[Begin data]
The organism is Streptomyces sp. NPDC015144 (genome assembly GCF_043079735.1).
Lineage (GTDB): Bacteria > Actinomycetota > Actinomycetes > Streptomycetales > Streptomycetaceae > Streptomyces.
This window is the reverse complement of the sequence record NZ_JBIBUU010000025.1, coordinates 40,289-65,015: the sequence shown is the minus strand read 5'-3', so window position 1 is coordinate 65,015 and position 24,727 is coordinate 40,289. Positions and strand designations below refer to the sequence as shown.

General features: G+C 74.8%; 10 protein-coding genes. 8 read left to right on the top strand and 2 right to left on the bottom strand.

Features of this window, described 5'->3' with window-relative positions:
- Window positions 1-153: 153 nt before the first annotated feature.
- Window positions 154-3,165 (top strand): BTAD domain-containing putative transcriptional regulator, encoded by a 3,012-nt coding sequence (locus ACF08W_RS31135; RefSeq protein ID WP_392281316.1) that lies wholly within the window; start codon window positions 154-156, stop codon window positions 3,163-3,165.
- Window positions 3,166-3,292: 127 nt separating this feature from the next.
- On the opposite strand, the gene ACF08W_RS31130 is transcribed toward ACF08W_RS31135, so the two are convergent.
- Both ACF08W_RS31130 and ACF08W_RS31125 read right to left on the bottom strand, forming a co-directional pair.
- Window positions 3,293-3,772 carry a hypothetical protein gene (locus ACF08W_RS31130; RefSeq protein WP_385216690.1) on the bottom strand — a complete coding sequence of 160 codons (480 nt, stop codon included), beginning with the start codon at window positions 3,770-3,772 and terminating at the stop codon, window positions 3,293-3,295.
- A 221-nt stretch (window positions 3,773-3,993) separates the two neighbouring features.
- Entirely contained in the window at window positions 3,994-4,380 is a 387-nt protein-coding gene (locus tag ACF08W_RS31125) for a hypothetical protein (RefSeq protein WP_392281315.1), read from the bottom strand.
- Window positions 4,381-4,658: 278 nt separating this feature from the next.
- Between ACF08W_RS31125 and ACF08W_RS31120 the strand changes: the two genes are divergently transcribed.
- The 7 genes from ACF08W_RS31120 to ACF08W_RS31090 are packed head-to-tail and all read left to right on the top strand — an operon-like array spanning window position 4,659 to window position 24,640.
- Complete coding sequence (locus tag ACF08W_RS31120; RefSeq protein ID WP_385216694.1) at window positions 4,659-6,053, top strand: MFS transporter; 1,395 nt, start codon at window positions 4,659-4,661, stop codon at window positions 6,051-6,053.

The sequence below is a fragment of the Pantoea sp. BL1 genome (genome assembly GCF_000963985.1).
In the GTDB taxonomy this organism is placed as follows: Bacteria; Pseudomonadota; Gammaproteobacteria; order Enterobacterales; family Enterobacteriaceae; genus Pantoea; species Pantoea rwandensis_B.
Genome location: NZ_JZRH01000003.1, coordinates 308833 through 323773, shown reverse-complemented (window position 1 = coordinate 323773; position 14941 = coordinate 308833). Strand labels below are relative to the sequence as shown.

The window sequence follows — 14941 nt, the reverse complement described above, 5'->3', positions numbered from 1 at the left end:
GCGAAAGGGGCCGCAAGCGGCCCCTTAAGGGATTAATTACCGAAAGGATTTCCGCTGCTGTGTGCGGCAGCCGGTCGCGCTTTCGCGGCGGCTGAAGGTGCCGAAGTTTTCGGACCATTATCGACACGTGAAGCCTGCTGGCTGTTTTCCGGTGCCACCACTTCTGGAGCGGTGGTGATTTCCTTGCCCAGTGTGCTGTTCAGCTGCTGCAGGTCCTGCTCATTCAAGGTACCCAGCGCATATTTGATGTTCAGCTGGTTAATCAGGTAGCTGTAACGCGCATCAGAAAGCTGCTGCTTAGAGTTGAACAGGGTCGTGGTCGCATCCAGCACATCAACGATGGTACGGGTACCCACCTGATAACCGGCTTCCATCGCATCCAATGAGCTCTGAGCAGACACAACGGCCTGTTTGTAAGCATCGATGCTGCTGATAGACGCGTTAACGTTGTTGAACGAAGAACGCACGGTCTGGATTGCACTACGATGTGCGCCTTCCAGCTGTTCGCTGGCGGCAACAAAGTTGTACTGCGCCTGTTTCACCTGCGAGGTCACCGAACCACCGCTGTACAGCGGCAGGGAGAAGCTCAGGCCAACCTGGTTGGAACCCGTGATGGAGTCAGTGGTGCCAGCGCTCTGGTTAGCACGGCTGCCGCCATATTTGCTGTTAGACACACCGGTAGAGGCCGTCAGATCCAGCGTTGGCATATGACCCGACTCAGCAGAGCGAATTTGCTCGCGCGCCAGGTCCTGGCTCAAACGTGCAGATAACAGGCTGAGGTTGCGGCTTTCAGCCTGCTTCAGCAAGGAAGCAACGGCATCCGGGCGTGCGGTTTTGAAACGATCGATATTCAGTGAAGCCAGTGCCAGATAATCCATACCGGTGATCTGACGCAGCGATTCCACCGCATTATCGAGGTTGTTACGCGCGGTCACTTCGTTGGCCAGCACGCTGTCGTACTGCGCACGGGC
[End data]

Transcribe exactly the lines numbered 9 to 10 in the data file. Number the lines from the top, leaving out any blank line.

- On the opposite strand, the gene ACF08W_RS31130 is transcribed toward ACF08W_RS31135, so the two are convergent.
- Both ACF08W_RS31130 and ACF08W_RS31125 read right to left on the bottom strand, forming a co-directional pair.